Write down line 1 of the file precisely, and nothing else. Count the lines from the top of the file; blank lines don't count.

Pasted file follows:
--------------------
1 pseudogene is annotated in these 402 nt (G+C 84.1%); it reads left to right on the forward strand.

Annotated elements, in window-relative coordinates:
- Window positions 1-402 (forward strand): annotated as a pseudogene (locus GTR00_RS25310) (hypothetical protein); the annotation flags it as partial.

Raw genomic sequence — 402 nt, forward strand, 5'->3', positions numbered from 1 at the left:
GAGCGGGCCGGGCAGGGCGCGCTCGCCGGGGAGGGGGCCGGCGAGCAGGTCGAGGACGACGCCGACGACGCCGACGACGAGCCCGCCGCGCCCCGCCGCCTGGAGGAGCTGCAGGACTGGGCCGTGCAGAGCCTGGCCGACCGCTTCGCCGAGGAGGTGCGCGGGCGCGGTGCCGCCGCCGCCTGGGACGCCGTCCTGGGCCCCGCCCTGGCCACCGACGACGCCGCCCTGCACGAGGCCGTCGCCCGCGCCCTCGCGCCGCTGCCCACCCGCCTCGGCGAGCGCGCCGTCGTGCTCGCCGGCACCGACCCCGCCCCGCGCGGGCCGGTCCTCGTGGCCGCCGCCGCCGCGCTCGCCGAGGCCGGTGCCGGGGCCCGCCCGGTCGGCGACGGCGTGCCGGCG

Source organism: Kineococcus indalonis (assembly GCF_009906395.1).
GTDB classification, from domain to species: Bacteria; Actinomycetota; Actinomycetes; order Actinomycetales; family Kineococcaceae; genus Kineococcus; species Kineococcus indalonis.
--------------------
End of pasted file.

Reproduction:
1 pseudogene is annotated in these 402 nt (G+C 84.1%); it reads left to right on the forward strand.